HPD Shares Tale of Scams and Wal-Mart Debit Cards

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If you ever needed another reason to hate Wal-Mart, Alice Lee's got one for you. She was almost a victim Tuesday night of the Green Dot Moneypack scam.

But we'll get to that in a minute.

Lee was a special guest during the Houston Police Department's news conference today on scams targeting the Asian Community. Eric Mehl from the HPD's swindle unit led the discussion where he also ave some details on a tax season ruse called the "IRS Impostor Scam" that's been targeting Indian and Afghani immigrants in Houston. In that one someone of very low moral character calls the unsuspecting victim and tell them that they owe back taxes and that they can be deported for non-payment.

Then there's the "you got a warrant scam", which is where Lee comes in. While she is Chinese American, police said this scam is equal opportunity.

From 5 p.m. to 7 p.m. Lee got calls on her personal cell phone from a 281 area code number. The first call was from a person who said he was a Sheriff's office warrants division deputy. He told Lee that she missed a grand jury appearance on March 14 and that she could pay a fine and fees and be done.

Lee, who works at the Greater Sharpstown Management District, slowly picked apart the b.s. from the dude on the phone. She played along as he "rattled off a bunch of fines" and even named a judge and the address of the jail she would go to for failure to pay.

To get out of going to jail, the caller--who Lee assured Hair Balls later did not sound Nigerian (don't act like you don't know about the great Nigerian scam of the 00s)---asked Lee to go to Wal-Mart and fill up one of those Green Dot money cards with the fine amount, which including court fees, was about $750. The guy told her to call back in an hour with the card number.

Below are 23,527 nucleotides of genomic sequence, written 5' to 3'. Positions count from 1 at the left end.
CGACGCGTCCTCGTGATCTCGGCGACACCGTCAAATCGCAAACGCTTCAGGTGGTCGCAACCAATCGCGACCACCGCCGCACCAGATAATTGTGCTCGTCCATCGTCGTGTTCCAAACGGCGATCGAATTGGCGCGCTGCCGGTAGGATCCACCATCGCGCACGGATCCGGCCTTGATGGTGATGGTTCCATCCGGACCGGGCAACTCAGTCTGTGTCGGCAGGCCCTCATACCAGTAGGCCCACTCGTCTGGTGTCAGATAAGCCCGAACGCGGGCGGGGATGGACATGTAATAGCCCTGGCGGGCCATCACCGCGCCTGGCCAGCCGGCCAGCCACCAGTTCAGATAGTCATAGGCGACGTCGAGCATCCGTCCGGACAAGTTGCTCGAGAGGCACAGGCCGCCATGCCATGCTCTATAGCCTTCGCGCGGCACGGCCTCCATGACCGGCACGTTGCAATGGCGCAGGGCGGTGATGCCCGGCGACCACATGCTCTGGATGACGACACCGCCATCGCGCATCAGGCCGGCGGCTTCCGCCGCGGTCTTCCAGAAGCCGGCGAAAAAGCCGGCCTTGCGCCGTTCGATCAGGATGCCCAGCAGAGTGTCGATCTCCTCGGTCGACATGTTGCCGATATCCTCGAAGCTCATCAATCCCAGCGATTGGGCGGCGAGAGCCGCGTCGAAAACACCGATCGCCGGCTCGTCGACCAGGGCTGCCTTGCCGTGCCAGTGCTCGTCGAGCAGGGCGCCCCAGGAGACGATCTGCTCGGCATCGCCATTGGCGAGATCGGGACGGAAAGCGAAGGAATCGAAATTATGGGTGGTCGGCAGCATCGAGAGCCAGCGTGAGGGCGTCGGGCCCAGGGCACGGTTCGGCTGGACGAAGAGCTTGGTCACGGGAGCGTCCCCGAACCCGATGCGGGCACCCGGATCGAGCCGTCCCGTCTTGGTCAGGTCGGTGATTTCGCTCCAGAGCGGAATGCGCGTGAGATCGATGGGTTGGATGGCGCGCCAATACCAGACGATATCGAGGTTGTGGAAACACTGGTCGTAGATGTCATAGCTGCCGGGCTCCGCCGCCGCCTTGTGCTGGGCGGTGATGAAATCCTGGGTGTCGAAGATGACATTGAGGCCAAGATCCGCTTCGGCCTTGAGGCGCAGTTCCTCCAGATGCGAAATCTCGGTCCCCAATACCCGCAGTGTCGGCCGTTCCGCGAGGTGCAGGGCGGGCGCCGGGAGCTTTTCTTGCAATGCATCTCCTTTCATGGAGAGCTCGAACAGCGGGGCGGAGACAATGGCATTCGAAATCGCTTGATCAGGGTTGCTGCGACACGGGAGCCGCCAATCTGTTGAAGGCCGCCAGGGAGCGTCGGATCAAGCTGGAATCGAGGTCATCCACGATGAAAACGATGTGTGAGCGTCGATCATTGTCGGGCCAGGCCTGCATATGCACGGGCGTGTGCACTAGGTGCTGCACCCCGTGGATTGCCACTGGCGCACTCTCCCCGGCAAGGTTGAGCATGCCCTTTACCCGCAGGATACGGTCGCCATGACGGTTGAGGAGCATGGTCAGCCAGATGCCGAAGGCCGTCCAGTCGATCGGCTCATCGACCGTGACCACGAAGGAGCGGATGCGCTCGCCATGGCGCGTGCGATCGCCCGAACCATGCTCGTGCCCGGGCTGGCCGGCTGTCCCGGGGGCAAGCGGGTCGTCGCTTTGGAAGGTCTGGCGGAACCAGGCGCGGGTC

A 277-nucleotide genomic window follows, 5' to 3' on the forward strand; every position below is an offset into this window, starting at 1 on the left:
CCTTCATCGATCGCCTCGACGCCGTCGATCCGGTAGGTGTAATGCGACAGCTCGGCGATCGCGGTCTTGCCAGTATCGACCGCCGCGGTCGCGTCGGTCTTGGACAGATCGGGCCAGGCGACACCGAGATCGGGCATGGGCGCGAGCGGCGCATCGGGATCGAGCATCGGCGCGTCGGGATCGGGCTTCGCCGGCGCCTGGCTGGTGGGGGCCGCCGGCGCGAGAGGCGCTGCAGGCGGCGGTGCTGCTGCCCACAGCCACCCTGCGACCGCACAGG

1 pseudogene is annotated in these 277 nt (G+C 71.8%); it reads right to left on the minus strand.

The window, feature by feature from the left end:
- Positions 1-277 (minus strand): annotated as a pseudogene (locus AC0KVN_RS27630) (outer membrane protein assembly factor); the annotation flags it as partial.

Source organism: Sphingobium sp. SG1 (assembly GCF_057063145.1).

Lee said she got a second call, where the scare-tactic got ramped up a notch and someone said he was a "supervisor" and wanted to verify that Lee would indeed head to Wal-Mart and cop these debit cards. Of course she didn't.

"If I didn't have any contacts within HPD I probably would've fallen for the scam," Lee said.

Asian immigrants have been the source of recent reports, Mehl said, which is why they decided to focus the presentation on them. He says he feels like immigrants in general are targets for scammers because of the fear of rocking the boat.

HPD officials said they've seen a rise in the IRS scams, and it's created a backlog. "They're hitting hard," Mehl said. To protect yourself, don't give out any info to anyone on the phone, and definitely don't fall for that Green Dot scam. Besides, said Mehl, if some agency wants to arrest you they aren't going to threaten you, they'll just show up and get you.

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